International Differences in the Timeliness, Conservatism and Classification of Earnings
56 Pages Posted: 8 Nov 1999
Date Written: August 1999
In this study we compare the timeliness and conservatism of reported earnings across the U.S. and U.K. GAAP regimes. We present a theoretical model of the differential speeds of recognition of good news and bad news. This suggests informative and relatively robust ways of measuring dimensions of conservatism in income recognition. The analysis shows the importance of distinguishing between delays in reporting good news and early recognition of bad news, when comparing conservatism across GAAP regimes. Empirical results suggest that the treatment of extraordinary items is important in assessing relative conservatism. The degree of conservatism of the U.S. GAAP regime appears significantly greater than for the U.K. GAAP regime, when estimated using ordinary earnings. However, when conservatism is estimated using earnings after extraordinary items we find that the gap is far less pronounced, and may even disappear. Our results further indicate that the main feature distinguishing the timeliness of earnings between the U.S. and U.K. is not the relative speed of recognition of bad news, but the much slower recognition of good news under U.S. GAAP.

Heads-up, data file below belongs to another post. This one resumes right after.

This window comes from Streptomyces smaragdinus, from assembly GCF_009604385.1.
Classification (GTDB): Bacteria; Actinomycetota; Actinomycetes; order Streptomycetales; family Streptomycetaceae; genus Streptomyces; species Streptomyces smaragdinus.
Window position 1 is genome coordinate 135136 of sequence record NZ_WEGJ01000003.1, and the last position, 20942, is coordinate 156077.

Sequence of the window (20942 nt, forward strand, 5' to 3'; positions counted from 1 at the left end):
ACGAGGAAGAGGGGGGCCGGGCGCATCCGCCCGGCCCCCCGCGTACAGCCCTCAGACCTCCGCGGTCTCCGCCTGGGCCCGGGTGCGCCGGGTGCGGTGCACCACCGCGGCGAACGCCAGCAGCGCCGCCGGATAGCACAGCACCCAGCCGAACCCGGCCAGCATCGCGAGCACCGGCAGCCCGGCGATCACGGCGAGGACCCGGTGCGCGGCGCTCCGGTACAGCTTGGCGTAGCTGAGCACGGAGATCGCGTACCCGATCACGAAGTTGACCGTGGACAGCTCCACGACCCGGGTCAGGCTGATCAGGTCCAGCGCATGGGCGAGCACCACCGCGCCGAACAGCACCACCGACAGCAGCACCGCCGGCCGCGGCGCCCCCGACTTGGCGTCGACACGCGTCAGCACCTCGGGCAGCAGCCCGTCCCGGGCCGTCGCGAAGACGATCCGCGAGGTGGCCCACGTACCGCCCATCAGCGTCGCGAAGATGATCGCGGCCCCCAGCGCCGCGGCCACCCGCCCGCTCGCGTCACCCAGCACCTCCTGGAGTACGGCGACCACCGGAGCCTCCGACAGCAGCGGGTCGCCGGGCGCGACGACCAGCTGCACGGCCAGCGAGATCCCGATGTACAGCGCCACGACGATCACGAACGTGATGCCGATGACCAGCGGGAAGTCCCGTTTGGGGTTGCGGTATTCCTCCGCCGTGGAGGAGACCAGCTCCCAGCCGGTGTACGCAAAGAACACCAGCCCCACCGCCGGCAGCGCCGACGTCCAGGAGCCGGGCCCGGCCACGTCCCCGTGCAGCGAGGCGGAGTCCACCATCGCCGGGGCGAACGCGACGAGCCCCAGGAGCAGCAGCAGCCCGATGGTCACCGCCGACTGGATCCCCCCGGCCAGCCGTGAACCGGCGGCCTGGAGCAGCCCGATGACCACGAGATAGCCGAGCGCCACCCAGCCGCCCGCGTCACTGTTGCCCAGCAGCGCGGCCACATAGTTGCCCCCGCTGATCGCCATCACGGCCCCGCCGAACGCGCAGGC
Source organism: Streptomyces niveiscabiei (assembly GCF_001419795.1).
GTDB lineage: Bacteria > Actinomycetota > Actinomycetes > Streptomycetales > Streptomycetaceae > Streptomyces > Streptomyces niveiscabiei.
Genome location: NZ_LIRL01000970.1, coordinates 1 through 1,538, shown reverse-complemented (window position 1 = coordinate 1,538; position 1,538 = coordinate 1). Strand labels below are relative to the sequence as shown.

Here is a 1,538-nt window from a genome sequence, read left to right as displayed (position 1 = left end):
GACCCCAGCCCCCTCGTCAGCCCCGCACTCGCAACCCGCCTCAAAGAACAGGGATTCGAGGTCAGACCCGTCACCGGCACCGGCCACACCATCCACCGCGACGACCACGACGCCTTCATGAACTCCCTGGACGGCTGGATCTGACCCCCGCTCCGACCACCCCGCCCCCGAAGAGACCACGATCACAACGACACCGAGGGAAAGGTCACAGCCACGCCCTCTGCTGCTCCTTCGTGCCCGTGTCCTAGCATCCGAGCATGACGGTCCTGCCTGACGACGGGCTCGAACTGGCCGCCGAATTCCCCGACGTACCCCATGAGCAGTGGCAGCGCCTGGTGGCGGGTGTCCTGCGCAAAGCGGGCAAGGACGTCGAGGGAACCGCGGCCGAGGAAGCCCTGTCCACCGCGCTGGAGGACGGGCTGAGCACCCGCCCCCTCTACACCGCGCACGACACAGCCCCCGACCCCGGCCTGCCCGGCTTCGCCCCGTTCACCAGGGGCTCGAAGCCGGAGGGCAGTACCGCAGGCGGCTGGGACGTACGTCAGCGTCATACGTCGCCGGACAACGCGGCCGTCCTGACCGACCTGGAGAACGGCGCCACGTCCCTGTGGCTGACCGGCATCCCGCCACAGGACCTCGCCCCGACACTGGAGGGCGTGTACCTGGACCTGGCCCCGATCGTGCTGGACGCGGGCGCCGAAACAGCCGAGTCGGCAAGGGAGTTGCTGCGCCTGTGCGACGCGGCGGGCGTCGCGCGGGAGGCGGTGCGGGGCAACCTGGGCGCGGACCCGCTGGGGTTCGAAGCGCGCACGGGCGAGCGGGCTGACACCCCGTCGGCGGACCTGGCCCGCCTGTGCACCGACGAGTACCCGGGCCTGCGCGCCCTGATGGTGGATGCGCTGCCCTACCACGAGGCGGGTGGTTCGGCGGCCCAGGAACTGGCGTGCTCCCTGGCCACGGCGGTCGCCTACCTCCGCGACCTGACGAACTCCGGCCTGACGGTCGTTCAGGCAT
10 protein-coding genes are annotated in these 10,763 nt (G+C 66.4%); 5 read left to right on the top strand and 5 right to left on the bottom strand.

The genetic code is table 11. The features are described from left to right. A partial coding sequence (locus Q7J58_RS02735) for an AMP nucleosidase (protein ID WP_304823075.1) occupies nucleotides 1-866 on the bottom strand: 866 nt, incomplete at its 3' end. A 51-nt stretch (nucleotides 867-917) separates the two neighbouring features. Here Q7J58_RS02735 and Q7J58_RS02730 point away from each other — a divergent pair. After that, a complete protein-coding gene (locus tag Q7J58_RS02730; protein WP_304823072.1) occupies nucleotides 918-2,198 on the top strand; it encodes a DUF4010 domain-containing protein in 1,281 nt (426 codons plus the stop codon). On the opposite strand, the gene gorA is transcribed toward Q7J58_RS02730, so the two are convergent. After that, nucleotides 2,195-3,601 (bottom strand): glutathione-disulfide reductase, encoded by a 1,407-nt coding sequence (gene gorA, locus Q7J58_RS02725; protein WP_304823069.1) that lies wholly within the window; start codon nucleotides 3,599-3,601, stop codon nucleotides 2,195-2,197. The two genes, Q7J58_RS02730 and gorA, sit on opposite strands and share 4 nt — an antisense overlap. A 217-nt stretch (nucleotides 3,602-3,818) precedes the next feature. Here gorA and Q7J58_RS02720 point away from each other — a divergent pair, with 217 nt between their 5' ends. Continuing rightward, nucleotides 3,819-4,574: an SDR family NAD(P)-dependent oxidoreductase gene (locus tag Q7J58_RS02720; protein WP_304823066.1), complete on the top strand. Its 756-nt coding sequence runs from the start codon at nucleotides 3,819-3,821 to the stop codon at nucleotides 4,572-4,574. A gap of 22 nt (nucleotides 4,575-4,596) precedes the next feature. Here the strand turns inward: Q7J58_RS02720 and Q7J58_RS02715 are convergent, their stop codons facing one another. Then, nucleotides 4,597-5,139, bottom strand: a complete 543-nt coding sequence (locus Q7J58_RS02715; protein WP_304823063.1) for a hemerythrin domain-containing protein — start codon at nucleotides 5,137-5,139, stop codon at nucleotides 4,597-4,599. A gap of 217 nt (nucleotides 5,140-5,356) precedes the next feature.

JEL Classification: M41, M44, M47, M49, G15, N20
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